Ten Great Photoshop Filters

/■/lost of the chapters in this book explain technical stuff — you know, # W w workflows, file management, raw conversion, overall corrections, editing, and printing. Really, it's fun stuff if you're a photographer; we need to do all those things! Once in a while, however, we need to have some fun with our photos. I'm not talking about cheesy hacks like moving body parts around images of politicians downloaded from the Internet (though those can be a hoot), I'm talking about applying some cool effects to use on your own photos, using Photoshop filters.

Some filters — in particular, the Liquify filter — are simply outrageous. You can do some quick morphing of photos of friends and family (and get in a lot of trouble in the process) or focus on bringing out the sensitive artist in you, adding strong or subtle effects to your images. I often use some of the Artistic filters to enhance portraits and landscapes in the direction of fine art. Then sometimes a silly impulse strikes, and . . .

A-Morphing We Witt Go

One of the goofiest Photoshop filters (well, actually, maybe the only really goofy filter) is the Liquify filter. This is the utility you can use to enlarge ears, shrink eyes, and mess around with other parts of your image. You don't have to use it on photos of people, you can always "morph" other types of photos too. You'll want to be careful though, morphing people can get you in trouble!

But onward: Start out with a decent photo like the portrait shown in Figure 14-1. Then figure out some fiendish ways to mess it around with the Liquify tool. I decided to transform this normally silly guy into a Vulcan, ears and all!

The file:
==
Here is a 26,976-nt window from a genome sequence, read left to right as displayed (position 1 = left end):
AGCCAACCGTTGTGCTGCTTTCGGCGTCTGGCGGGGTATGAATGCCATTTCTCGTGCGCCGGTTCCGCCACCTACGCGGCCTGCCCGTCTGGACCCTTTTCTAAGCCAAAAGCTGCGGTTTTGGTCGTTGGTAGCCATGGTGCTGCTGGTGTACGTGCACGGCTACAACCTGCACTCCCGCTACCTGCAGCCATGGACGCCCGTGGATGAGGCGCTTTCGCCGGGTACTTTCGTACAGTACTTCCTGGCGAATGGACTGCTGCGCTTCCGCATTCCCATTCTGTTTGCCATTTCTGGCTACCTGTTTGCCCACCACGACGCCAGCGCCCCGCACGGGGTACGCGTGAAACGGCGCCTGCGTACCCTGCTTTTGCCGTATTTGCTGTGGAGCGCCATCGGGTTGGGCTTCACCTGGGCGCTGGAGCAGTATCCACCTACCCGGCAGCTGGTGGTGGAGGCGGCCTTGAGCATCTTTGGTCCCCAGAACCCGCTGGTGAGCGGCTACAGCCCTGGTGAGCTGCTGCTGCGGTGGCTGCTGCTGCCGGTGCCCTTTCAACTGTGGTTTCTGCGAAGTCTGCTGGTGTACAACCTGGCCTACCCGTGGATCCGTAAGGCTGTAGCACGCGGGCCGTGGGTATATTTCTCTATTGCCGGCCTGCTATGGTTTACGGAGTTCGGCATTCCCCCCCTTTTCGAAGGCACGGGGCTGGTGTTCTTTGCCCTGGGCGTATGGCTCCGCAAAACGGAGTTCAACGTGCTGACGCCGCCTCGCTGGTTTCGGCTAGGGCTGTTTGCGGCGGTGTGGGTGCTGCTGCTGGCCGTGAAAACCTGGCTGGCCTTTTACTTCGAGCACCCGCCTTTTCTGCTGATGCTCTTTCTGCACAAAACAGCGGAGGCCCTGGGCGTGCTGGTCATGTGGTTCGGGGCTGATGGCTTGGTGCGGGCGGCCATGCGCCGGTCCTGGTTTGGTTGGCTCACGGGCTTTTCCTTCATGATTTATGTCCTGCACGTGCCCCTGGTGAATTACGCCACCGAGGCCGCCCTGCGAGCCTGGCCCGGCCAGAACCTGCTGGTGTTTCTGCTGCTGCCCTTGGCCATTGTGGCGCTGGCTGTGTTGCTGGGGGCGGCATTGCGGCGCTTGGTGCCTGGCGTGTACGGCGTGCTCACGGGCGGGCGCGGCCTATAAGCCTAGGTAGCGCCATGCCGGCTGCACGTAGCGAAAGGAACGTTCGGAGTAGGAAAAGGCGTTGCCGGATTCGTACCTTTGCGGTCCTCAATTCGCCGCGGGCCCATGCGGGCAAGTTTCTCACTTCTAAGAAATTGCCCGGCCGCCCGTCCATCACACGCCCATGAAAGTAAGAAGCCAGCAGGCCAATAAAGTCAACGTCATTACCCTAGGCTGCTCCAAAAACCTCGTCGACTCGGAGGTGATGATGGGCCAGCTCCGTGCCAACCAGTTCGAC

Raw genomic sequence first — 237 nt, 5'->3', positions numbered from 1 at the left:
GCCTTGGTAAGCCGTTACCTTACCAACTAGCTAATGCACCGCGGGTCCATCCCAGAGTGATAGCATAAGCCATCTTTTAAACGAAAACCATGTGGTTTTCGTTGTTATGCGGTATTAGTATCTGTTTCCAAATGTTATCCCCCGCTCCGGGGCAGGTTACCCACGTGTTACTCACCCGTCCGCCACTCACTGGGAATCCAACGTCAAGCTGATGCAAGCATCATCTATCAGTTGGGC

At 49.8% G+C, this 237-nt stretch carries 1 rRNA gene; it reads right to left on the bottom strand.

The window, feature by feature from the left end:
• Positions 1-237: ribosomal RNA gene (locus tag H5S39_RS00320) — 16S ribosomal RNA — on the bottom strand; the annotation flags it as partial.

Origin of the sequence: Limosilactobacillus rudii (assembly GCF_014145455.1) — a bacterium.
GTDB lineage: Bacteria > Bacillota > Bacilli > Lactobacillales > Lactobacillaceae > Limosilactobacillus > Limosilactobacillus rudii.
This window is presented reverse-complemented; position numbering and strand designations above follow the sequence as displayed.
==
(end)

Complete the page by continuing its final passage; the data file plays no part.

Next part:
Be sure to create a new layer you can use to apply your filter to the image before you choose your filter. If you don't like the effect that the filter applies, you can always delete the layer and create another one to start over.

You can get to the Liquify filter by choosing FilterO Liquify. Figure 14-2 shows the image in the Liquify window. I used both the Forward Warp and Bloat tools to hack away at the eyes, nose, and ears, quickly transforming this normally wacky guy into a seriously troubled Vulcan. (Actually, I think it's a big improvement. Don't tell him I said so.)

Bloat tool Pucker tool Trim Clockwise tool

Forward Warp tool Brush Restore to original

Forward Warp tool Brush Restore to original

Zoom

Turbulence tool Mirror tool

Figure 14-2: Liquify filter.

Getting Artsy with the Chalk & Charcoal Filter

Ordinary photos suddenly take on an antique feeling when you apply the Chalk & Charcoal filter. This filter transforms a normal color image to appear drawn with chalk or taken as a nineteenth-century photograph. Figure 14-3 shows an original photo before this filter does its work.

Access the Chalk & Charcoal filter by choosing FilterOSketchOChalk & Charcoal. Figure 14-4 shows the Chalk & Charcoal filter, with the altered image displayed in the Image Preview area. Adjust the charcoal and chalk effects by moving the Charcoal Area or Chalk Area sliders to the right (to increase the effect), or to the left (to decrease the effect).

Figure 14-3: Original photo.

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Increase charcoal effect Sketch filter choices Click to save Increase chalk effect

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Figure 14-4: The Chalk & Charcoal filter window.
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